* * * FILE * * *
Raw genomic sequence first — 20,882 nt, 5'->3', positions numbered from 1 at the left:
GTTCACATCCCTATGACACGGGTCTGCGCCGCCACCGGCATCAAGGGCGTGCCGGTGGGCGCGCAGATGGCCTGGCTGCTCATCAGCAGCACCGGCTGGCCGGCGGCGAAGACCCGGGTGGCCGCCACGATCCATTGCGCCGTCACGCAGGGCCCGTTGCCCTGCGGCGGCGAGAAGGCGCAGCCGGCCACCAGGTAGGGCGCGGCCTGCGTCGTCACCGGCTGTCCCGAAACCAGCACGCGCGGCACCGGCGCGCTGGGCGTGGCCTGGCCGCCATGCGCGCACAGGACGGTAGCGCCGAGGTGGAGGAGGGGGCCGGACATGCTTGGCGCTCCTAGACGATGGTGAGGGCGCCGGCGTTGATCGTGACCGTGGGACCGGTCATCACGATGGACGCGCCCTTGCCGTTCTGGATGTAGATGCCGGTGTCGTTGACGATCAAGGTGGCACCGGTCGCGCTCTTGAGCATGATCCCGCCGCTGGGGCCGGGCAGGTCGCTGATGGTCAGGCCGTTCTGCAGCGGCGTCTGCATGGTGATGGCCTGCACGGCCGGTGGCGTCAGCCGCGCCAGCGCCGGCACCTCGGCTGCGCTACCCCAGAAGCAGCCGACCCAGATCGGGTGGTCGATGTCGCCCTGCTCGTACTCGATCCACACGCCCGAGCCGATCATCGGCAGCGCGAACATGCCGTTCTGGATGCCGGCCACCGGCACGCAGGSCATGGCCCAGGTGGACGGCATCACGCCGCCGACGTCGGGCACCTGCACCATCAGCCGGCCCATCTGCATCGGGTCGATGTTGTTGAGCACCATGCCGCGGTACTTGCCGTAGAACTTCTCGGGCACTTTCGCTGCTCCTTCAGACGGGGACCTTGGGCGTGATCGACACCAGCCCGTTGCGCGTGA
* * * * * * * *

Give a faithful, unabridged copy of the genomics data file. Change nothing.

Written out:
Raw genomic sequence first — 20,882 nt, 5'->3', positions numbered from 1 at the left:
GTTCACATCCCTATGACACGGGTCTGCGCCGCCACCGGCATCAAGGGCGTGCCGGTGGGCGCGCAGATGGCCTGGCTGCTCATCAGCAGCACCGGCTGGCCGGCGGCGAAGACCCGGGTGGCCGCCACGATCCATTGCGCCGTCACGCAGGGCCCGTTGCCCTGCGGCGGCGAGAAGGCGCAGCCGGCCACCAGGTAGGGCGCGGCCTGCGTCGTCACCGGCTGTCCCGAAACCAGCACGCGCGGCACCGGCGCGCTGGGCGTGGCCTGGCCGCCATGCGCGCACAGGACGGTAGCGCCGAGGTGGAGGAGGGGGCCGGACATGCTTGGCGCTCCTAGACGATGGTGAGGGCGCCGGCGTTGATCGTGACCGTGGGACCGGTCATCACGATGGACGCGCCCTTGCCGTTCTGGATGTAGATGCCGGTGTCGTTGACGATCAAGGTGGCACCGGTCGCGCTCTTGAGCATGATCCCGCCGCTGGGGCCGGGCAGGTCGCTGATGGTCAGGCCGTTCTGCAGCGGCGTCTGCATGGTGATGGCCTGCACGGCCGGTGGCGTCAGCCGCGCCAGCGCCGGCACCTCGGCTGCGCTACCCCAGAAGCAGCCGACCCAGATCGGGTGGTCGATGTCGCCCTGCTCGTACTCGATCCACACGCCCGAGCCGATCATCGGCAGCGCGAACATGCCGTTCTGGATGCCGGCCACCGGCACGCAGGSCATGGCCCAGGTGGACGGCATCACGCCGCCGACGTCGGGCACCTGCACCATCAGCCGGCCCATCTGCATCGGGTCGATGTTGTTGAGCACCATGCCGCGGTACTTGCCGTAGAACTTCTCGGGCACTTTCGCTGCTCCTTCAGACGGGGACCTTGGGCGTGATCGACACCAGCCCGTTGCGCGTGA